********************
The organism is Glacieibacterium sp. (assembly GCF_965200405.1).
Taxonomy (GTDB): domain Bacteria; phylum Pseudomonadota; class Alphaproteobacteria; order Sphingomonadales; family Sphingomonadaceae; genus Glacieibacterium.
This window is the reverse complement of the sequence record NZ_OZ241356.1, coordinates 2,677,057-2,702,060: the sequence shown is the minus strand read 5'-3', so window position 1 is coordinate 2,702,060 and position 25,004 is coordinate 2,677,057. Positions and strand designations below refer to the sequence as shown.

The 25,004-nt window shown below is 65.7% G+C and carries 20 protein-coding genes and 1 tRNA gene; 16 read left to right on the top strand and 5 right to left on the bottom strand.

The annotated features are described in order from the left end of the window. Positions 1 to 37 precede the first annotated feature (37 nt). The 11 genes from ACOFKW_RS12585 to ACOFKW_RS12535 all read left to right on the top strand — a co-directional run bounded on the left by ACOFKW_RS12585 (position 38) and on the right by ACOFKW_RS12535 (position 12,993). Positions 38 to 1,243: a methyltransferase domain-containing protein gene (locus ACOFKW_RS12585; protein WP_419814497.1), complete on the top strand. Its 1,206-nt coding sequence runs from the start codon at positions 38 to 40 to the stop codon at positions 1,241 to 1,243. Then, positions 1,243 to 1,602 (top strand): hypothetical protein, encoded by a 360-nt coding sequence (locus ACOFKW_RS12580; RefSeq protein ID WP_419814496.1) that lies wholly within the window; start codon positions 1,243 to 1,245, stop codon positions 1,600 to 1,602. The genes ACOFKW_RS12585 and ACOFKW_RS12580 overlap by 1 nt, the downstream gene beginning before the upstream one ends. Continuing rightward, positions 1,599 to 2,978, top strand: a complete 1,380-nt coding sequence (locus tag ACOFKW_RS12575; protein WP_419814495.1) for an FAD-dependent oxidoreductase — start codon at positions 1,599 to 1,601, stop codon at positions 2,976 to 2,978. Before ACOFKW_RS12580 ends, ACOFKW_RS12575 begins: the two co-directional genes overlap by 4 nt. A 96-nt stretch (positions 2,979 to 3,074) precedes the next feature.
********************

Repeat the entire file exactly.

The organism is Glacieibacterium sp. (assembly GCF_965200405.1).
Taxonomy (GTDB): domain Bacteria; phylum Pseudomonadota; class Alphaproteobacteria; order Sphingomonadales; family Sphingomonadaceae; genus Glacieibacterium.
This window is the reverse complement of the sequence record NZ_OZ241356.1, coordinates 2,677,057-2,702,060: the sequence shown is the minus strand read 5'-3', so window position 1 is coordinate 2,702,060 and position 25,004 is coordinate 2,677,057. Positions and strand designations below refer to the sequence as shown.

The 25,004-nt window shown below is 65.7% G+C and carries 20 protein-coding genes and 1 tRNA gene; 16 read left to right on the top strand and 5 right to left on the bottom strand.

The annotated features are described in order from the left end of the window. Positions 1 to 37 precede the first annotated feature (37 nt). The 11 genes from ACOFKW_RS12585 to ACOFKW_RS12535 all read left to right on the top strand — a co-directional run bounded on the left by ACOFKW_RS12585 (position 38) and on the right by ACOFKW_RS12535 (position 12,993). Positions 38 to 1,243: a methyltransferase domain-containing protein gene (locus ACOFKW_RS12585; protein WP_419814497.1), complete on the top strand. Its 1,206-nt coding sequence runs from the start codon at positions 38 to 40 to the stop codon at positions 1,241 to 1,243. Then, positions 1,243 to 1,602 (top strand): hypothetical protein, encoded by a 360-nt coding sequence (locus ACOFKW_RS12580; RefSeq protein ID WP_419814496.1) that lies wholly within the window; start codon positions 1,243 to 1,245, stop codon positions 1,600 to 1,602. The genes ACOFKW_RS12585 and ACOFKW_RS12580 overlap by 1 nt, the downstream gene beginning before the upstream one ends. Continuing rightward, positions 1,599 to 2,978, top strand: a complete 1,380-nt coding sequence (locus tag ACOFKW_RS12575; protein WP_419814495.1) for an FAD-dependent oxidoreductase — start codon at positions 1,599 to 1,601, stop codon at positions 2,976 to 2,978. Before ACOFKW_RS12580 ends, ACOFKW_RS12575 begins: the two co-directional genes overlap by 4 nt. A 96-nt stretch (positions 2,979 to 3,074) precedes the next feature.